Machine Learning / Duolingo Seminar

  • Remote Access - Zoom
  • Virtual Presentation - ET
  • Associate Professor
  • Department of Electrical Engineering and Computer Science
  • Massachusetts Institute of Technology

Learning Deep Markov Models for Precision Medicine

I present a new approach to learning from temporal data, coupling deep learning with probabilistic inference. Applied to learning disease progression models from clinical data, our algorithms learn rich representations that are capable of answering counterfactual questions such as which treatment is most appropriate to which patient, providing a new theoretical framework for precision medicine.

Making valid causal inferences from observational data requires a number of assumptions to be satisfied. I show how machine learning can be used to test and explain one of these (overlap) and how machine learning can help circumvent another (hidden confounding). Along the way, I'll make connections to recent work on domain adaptation and dataset shift.

Finally, I discuss my vision for the future, where these methods are scalably used to guide millions of patients' health care. Doing so will require policy and legislative changes to improve health data collection and curation, new algorithms for extracting treatment and outcomes from clinical text, and advances in human-computer interaction to safely and effectively explain algorithm predictions to patients and providers.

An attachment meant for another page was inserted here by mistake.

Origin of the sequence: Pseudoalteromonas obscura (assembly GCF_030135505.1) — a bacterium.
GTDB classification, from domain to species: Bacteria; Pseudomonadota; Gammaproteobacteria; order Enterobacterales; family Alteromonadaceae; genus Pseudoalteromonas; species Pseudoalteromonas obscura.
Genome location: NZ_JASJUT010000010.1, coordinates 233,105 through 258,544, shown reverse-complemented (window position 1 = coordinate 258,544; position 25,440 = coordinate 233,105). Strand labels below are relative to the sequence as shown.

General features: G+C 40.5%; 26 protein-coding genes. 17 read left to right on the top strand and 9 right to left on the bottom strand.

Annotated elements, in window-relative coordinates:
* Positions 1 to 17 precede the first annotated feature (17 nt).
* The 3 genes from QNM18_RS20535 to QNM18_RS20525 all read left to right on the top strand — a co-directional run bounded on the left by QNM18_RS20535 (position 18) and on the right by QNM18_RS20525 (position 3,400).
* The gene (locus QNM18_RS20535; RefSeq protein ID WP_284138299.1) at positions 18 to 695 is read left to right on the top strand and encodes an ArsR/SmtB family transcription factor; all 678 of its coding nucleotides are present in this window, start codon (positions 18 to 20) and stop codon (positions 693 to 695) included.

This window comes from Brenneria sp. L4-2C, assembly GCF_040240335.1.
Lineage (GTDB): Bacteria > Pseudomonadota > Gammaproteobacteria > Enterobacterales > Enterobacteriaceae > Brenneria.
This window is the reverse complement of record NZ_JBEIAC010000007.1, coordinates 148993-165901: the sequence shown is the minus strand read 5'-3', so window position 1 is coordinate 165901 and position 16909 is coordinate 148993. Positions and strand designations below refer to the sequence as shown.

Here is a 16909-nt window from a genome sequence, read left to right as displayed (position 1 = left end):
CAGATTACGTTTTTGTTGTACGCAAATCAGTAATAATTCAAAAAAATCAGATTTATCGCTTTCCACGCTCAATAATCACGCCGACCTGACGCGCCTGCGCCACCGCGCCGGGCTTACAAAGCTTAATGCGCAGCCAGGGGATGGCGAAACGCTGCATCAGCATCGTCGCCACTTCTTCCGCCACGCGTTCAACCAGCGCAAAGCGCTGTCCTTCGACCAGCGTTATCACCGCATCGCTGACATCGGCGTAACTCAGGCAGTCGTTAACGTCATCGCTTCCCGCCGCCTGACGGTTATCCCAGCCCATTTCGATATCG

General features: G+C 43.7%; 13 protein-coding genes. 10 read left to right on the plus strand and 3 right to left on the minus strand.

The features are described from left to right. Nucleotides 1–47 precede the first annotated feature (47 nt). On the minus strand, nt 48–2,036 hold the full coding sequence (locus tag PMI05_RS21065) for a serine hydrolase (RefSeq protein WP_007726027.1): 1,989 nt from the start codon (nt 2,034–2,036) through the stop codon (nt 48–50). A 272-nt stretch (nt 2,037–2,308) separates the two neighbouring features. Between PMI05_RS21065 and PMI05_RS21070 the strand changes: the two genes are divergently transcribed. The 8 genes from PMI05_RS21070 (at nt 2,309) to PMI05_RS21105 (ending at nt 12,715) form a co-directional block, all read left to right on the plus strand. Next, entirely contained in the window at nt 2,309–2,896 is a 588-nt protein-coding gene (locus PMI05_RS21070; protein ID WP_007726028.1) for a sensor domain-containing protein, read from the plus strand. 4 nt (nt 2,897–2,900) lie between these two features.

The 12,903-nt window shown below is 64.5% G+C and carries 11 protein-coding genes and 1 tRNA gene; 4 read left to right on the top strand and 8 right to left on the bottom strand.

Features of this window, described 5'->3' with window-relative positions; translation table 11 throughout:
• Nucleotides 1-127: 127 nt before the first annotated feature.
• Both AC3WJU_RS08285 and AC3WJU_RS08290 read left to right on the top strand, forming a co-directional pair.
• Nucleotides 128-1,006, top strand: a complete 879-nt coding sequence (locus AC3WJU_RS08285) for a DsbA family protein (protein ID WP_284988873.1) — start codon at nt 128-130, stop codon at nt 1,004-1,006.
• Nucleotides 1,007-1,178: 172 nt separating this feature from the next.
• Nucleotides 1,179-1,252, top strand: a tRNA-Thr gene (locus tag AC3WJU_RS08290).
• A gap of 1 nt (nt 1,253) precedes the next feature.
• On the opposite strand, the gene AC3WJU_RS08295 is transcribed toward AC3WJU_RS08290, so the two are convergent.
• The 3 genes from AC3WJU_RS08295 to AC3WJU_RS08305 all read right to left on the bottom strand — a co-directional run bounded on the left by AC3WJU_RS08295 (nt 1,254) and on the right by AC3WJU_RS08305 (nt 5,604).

David Sontag is an Associate Professor in the Department of Electrical Engineering and Computer Science (EECS) at MIT, and member of the Institute for Medical Engineering and Science (IMES) and the Computer Science and Artificial Intelligence Laboratory (CSAIL). Prior to joining MIT, Dr. Sontag was an Assistant Professor in Computer Science and Data Science at New York University from 2011 to 2016, and a postdoctoral researcher at Microsoft Research New England. Dr. Sontag received the Sprowls award for outstanding doctoral thesis in Computer Science at MIT in 2010, best paper awards at the conferences Empirical Methods in Natural Language Processing (EMNLP), Uncertainty in Artificial Intelligence (UAI), and Neural Information Processing Systems (NeurIPS), faculty awards from Google, Facebook, and Adobe, and a National Science Foundation Early Career Award. Dr. Sontag received a B.A. from the University of California, Berkeley.

Zoom Participation. See announcement.

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